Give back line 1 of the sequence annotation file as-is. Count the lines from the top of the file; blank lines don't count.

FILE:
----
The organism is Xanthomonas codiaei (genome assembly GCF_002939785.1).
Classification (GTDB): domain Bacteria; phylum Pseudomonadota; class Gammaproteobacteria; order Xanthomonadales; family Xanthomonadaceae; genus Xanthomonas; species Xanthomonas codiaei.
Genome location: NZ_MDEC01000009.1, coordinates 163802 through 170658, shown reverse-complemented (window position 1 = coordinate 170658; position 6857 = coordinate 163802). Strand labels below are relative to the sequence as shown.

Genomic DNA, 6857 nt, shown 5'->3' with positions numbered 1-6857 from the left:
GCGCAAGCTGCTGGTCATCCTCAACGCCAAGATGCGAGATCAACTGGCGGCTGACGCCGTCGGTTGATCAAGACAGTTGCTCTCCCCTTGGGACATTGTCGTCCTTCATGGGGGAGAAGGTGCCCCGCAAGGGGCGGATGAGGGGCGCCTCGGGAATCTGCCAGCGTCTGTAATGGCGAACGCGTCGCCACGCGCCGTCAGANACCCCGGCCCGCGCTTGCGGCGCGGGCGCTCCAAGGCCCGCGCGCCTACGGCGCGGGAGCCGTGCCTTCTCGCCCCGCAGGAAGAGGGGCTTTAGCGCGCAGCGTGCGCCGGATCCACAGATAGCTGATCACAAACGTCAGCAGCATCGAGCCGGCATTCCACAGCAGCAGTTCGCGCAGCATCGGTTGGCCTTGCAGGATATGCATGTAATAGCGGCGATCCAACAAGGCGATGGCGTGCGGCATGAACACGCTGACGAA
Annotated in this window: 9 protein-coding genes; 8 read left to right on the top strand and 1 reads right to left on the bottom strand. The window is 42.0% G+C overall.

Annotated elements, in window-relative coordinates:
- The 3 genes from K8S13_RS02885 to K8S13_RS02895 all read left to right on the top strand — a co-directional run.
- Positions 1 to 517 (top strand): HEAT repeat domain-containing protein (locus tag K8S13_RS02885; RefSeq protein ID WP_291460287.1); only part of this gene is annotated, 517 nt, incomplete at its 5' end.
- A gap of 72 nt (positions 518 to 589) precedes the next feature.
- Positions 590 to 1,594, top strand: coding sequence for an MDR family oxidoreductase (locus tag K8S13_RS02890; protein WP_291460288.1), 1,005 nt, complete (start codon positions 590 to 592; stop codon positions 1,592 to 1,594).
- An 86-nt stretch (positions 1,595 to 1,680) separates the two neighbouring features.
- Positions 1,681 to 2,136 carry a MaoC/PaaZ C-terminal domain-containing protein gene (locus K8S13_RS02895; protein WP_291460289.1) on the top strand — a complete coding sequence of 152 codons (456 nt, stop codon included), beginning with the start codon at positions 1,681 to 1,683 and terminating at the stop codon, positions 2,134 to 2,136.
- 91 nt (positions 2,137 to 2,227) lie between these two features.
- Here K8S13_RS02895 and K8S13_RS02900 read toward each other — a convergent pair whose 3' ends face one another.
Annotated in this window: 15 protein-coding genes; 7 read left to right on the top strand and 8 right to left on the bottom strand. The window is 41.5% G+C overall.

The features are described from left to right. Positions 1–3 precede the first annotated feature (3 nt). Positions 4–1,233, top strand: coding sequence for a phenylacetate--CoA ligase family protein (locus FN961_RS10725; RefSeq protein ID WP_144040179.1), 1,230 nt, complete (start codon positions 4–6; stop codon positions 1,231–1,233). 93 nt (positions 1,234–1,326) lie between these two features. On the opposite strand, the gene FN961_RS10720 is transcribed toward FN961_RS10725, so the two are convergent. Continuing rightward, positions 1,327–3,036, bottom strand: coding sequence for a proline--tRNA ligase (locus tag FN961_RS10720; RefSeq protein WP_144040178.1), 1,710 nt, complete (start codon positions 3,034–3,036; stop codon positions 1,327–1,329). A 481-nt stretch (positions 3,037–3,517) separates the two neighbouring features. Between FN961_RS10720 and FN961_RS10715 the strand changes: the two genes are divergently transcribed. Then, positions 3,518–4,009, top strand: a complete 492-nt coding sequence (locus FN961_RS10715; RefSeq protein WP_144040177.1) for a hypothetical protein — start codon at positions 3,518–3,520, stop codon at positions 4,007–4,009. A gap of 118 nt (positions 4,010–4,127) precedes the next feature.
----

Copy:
The organism is Xanthomonas codiaei (genome assembly GCF_002939785.1).